2015 brought new laws set to challenge residential landlords, and many are understandably unimpressed. The consequences of breaking the rules can be severe, so here is a quick round up of the rules and why not to break them.
Since 1 October 2015 landlords must ensure that there is a smoke alarm on each storey of a rented property, and a carbon monoxide alarm in each room that has a solid fuel burning combustion appliance. The landlord must ensure the alarms are working on the first day of any new tenancy, and a failure to comply could lead to a £5,000 fine.
From 1 February 2016 landlords must check that tenants have the right to stay in the UK. If a tenant doesn’t have the right to stay in the UK they do not have the right to rent, and letting to a tenant that doesn’t have the right to rent could result in a fine of £3,000.
When granting a new tenancy, Landlords must provide the tenant with an Energy Performance Certificate, a Gas Safe certificate (which must be renewed yearly), any electrical inspection reports (which should be undertaken every 5 years) and the prescribed information contained in the government’s leaflet DCLG: How to rent: The checklist for renting in England. A landlord who fails to provide this information may be unable to evict the tenant should they need to do so. Landlords will also be unable to evict a tenant who has requested repairs to the property, unless the repairs are adequately resolved.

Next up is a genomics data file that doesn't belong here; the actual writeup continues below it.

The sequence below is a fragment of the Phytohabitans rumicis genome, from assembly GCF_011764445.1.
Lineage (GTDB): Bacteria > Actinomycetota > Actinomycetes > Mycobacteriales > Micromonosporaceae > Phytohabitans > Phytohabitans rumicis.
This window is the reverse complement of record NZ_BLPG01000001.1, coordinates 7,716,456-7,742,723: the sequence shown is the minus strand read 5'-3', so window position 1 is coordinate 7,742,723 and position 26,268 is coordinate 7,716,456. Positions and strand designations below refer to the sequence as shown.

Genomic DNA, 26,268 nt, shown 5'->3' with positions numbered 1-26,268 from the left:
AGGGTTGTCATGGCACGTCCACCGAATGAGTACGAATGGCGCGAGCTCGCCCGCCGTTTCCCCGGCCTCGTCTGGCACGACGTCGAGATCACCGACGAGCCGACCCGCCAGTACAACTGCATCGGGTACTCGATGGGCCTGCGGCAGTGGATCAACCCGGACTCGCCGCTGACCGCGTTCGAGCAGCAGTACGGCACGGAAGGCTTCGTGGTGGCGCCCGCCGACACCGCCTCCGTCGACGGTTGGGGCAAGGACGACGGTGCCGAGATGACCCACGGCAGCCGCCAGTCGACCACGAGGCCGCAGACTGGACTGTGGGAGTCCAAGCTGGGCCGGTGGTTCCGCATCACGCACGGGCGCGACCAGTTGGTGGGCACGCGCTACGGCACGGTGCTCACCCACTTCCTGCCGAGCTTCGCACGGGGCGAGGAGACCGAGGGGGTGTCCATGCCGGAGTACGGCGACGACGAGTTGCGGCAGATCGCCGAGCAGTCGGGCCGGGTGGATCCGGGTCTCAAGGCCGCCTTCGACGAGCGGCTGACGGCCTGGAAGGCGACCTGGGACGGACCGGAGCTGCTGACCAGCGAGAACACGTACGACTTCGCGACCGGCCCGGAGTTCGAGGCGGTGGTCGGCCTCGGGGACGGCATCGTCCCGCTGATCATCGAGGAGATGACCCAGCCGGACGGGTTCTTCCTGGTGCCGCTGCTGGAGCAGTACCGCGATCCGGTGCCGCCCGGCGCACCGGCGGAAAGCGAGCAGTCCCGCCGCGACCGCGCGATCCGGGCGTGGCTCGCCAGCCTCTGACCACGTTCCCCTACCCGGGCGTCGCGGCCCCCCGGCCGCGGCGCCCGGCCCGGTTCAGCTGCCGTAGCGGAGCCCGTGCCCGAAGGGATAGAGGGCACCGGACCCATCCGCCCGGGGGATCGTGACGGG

These rules add to the existing obligations, including the need to protect tenant deposits within 30 days or face a penalty of 3 times the value of the deposit. They also arrive at a time when being a landlord is set to become less profitable. We have seen that buy-to-lets will soon incur a 3% stamp duty surcharge (from April 2016), there will be reductions in mortgage interest tax relief (from 2017) and a predicted rise in interest rates.
Landlords must have their paperwork in order. The advice, of course, is to keep a record of checks carried out at the start of a new tenancy, and ensure that compliance with the rules is reviewed regularly.
It isn’t all doom and gloom though. If you have a problem with a tenant or tenancy, help is at hand! Holly.firstname.lastname@example.org 01473 298193